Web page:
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MACAU BUSINESS


Tourists spend little money


Instead of seeking to attract more tourists Macau could undertake efforts to encourage those already here spend more. With visitor expenditure low, two Chinese academics recommend improving the situation. Attention to perfumes, please…


By João Paulo Meneses jpmeneses@macaubusiness.com


In 2016, the direct contribution of Travel & Tourism to Macau GDP was MOP97,858 million (US$12.239 million) or 27.3 per cent of total GDP (ranking 4th in the world). The total contribution of Travel & Tourism to Macau GDP was MOP204,813 million (US$25.616 million) or 57.2 per cent of GDP (ranking 7th in the world). Visitor exports generated MOP233,535 million (US$29.208 million) or 87.0 per cent of total exports in 2016 (ranking 2nd in the world). In summary, “compared with other Asian countries,


E 22 MARCH 2019


very MOP1 of visitor expenditure can create MOP7,896-worth of additional gross domestic product (GDP) in Macau, conclude two Chinese researchers who have been studying the official statistics since 2010.


“There is only a slightly significant correlation between GDP in Macau and visitor expenditure,” they say. “This may indicate that more attention should be paid to how to raise the level of visitor expenditure.” This means tourists could and should spend more when


they visit the Macau SAR. “As well as the gaming industry (not included in visitor


expenditure) the tourism industry significantly contributes to the economic development of Macau,” state Wang Jingwen and Liang Mingzhu, from Jinan University.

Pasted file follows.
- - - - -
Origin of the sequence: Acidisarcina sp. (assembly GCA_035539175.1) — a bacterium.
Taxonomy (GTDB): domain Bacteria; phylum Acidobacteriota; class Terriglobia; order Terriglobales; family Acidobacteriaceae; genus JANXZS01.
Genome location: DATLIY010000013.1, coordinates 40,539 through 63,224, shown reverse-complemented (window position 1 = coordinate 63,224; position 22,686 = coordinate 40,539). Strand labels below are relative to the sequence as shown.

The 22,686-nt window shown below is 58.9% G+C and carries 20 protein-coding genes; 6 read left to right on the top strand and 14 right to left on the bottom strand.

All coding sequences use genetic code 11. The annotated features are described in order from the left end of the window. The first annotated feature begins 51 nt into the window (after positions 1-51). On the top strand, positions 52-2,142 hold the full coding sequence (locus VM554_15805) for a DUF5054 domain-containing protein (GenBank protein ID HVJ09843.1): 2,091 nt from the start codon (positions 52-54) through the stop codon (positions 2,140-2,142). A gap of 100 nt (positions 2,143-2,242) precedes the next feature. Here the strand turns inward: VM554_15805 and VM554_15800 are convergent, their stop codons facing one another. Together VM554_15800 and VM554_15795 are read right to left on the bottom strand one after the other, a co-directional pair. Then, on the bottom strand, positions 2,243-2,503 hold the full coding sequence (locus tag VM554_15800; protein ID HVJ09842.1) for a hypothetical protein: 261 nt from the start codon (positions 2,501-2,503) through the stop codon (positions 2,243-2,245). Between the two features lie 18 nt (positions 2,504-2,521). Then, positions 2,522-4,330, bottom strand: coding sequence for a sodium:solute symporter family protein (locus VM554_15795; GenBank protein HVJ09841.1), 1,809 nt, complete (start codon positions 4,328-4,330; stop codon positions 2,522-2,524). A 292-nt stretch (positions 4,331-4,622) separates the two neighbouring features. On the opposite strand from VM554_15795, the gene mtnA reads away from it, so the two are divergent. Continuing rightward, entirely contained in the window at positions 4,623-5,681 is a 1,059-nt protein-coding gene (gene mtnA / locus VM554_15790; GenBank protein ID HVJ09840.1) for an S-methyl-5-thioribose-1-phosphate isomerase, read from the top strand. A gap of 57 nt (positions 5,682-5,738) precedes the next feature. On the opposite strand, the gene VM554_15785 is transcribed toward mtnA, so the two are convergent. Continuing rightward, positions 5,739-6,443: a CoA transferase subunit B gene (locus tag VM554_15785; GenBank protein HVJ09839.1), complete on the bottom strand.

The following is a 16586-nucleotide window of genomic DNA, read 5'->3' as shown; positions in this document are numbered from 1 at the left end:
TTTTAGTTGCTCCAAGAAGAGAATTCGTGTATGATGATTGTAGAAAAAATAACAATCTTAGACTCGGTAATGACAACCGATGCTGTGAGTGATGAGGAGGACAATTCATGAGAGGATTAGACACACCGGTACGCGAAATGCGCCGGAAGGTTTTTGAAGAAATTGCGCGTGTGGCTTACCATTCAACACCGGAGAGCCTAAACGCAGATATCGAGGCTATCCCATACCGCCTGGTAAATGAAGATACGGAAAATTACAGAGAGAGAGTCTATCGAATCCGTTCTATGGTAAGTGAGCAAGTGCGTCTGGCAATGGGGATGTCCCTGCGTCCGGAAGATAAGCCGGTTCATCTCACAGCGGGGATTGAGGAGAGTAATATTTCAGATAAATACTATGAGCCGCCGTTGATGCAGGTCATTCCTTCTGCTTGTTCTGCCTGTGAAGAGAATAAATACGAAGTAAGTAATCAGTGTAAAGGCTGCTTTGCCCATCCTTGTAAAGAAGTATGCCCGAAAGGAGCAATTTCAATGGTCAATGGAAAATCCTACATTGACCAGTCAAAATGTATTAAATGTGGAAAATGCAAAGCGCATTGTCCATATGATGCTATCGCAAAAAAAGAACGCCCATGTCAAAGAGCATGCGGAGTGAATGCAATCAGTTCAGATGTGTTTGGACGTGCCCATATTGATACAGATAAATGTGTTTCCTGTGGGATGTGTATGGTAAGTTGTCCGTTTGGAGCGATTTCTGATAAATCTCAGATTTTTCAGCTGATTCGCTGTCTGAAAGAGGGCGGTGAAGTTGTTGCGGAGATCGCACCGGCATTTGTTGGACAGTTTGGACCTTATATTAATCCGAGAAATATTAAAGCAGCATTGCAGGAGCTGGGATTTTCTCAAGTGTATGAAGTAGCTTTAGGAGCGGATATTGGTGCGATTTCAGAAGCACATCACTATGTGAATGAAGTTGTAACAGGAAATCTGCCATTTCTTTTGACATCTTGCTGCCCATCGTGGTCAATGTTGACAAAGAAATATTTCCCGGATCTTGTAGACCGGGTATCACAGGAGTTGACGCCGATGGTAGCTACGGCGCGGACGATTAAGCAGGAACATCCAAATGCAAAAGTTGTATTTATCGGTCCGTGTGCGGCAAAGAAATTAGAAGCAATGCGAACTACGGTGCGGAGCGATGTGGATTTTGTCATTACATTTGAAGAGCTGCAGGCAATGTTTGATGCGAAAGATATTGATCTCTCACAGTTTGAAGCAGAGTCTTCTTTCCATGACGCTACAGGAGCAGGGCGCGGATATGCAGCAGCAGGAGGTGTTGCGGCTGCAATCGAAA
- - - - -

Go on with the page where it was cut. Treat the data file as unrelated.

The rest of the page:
tourism accounts for a large proportion of the economic development of Macau” – but the results could be much better observes Wang. Wang and Liang, in fact, wrote an essay “to analyse the impact of per capita spending by the major types of expense on per capita spending of visitors. More specifically, our study aims to identify what kinds of per capita spending act on the per capita spending of visitors the most.” They conclude that a better transportation system, female consumption and cultural tourism products are “the key points associated with high pulling function [affecting] visitor expenditure. These findings may provide strategic insights for diversifying Macau tourism development, with the aim of achieving a greater economic impact and competitive advantage under the guiding of positive features of the consumer society.” According to the paper Characteristics of visitor


expenditure in Macau and their impact upon its economic growth, shopping occupies the largest proportion of per capita spending of visitors (“in accord with the characteristics of contemporary mainstream consumption culture from the perspective of the consumer society.”) “However, the pulling function of ‘shopping’ is slightly


lower than ‘transportation’,” they say, adding that this “unique phenomenon can be interpreted [such that] a reasonable transportation system will offer more consumption opportunities to visitors.” Furthermore, ‘accommodation’ and ‘food and beverage’


present a relatively weak pulling effect, “which means that there should be more added value to these industries. The


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